Calipari downplays effect of zone defense on UK

The Wildcats' coach says his team's 2-for-22 shooting was the problem in the loss at Tennessee.

Kentucky basketball coach John Calipari knows the blueprint to defeating his Wildcats, and it's not a zone defense.

The Wildcats lost for the second time in 29 games Saturday, dropping a 74-65 decision at Tennessee. Calipari was asked Monday about the zone used by the Volunteers in Knoxville, and he said it was the same one Kentucky faced Feb. 13 during its 73-62 win over Tennessee in Lexington.

Kentucky missed 20 of 22 3-point attempts Saturday.

"What I was proud of was shooting 2-for-22 from the 3, and it's on the road, and it's 65-65 with two minutes to go. Incredible," Calipari said. "The way they played, where they held the ball, gave us a chance. That's how we stayed in the game.

"It's funny, because everybody has the 'This is how you play them.' Yeah, you hold your nose and close your eyes and hope we can't make any shots. Yeah, that's a good way to play. If we make shots -- if we go 5-for-22, which stinks -- we win going away."

Calipari credited Bruce Pearl's Vols for being more aggressive out of the gate, which he said was as important as his team's bad 3-point shooting. He said South Carolina played man-to-man during its upset of the Wildcats on Jan. 26, as did Vanderbilt on Feb. 20, when Kentucky prevailed 58-56 in Nashville.

The first-year UK coach also admitted there are times when there are good losses.

"Every time you turn on 'SportsCenter,' ESPN is making a living off this program and these players," Calipari said. "If they don't have a highlight, they put on a made free throw. All of a sudden, these guys are feeling it a little bit, and I don't blame them. At the start of the game, we weren't in the mode of attack, and they attacked."

Don't be fooled

Pearl's Vols have defeated a No. 1 (Kansas) and a No. 2 team (Kentucky) this season, but he doesn't translate that into a wide-open NCAA tournament.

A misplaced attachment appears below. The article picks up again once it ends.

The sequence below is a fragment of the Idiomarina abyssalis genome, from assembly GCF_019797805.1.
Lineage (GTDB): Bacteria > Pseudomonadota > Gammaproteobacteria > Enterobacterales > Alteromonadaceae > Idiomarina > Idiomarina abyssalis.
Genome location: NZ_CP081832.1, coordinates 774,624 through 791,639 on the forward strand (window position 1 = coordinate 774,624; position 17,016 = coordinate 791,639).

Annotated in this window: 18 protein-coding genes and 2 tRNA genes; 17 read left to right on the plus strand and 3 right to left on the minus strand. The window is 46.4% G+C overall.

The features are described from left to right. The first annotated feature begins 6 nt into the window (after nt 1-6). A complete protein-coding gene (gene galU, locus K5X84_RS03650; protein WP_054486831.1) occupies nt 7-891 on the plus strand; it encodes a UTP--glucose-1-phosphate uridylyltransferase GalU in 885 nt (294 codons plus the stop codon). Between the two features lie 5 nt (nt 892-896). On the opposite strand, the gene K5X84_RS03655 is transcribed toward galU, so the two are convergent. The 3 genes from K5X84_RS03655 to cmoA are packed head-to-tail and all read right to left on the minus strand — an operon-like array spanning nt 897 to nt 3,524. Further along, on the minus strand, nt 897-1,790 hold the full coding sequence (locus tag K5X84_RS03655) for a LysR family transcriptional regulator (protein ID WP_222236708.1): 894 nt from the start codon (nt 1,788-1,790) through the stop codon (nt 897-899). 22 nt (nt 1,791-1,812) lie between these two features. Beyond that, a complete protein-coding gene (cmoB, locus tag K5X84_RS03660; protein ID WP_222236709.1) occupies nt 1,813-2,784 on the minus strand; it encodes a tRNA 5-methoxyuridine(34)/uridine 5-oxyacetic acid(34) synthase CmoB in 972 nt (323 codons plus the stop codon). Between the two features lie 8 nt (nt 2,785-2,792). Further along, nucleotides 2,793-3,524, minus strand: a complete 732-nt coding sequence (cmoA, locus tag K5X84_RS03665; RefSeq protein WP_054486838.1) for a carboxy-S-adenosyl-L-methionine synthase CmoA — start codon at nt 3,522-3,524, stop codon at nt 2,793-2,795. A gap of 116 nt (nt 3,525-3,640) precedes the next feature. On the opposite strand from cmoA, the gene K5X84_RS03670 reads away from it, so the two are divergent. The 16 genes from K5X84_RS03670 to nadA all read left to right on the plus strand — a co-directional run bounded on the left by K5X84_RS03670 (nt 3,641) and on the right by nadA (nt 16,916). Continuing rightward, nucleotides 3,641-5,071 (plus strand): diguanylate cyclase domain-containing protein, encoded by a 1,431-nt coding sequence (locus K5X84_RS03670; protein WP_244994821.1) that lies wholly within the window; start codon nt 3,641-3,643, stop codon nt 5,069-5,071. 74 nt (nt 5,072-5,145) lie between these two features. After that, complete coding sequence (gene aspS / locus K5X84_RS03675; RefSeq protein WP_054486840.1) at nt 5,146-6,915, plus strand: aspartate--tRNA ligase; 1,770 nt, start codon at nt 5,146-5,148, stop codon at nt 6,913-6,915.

"On any given Sunday or Saturday or whatever day of the week it is, it can happen," Pearl said, "but I still think that there are four or five teams that on neutral courts are clearly superior. I still think there's a chance the No. 1 seeds have a great opportunity to advance to the Final Four."

The NCAA began seeding the tournament in 1979 and never had every No. 1 seed reach the Final Four until 2008 with Kansas, North Carolina, Memphis and UCLA.

SEC madness

ESPN's latest bracket projection has five SEC programs making the 65-team field, with Kentucky as a 1 seed, Vanderbilt a 3 seed, Tennessee a 4 seed, Florida a 10 and Mississippi State a 13. Ole Miss is among the teams just missing out.

"I think there is no question this league for sure can get five or very easily get six," MSU coach Rick Stansbury said.

The only seeding certainties for next week's league tournament are Stansbury's Bulldogs, No. 1 in the West, and LSU, the West's sixth seed.

Odds and ends

MSU senior forward Jarvis Varnardo, who became the NCAA's all-time leader in blocked shots last Wednesday, is the SEC player of the week. ... The hottest league player is Auburn senior guard Tay Waller, who made 21 of 31 3-point shots (67.7 percent) his last three games. ... At 1-13, LSU could become the first team without multiple league wins since Alabama went 1-17 in 1968-69.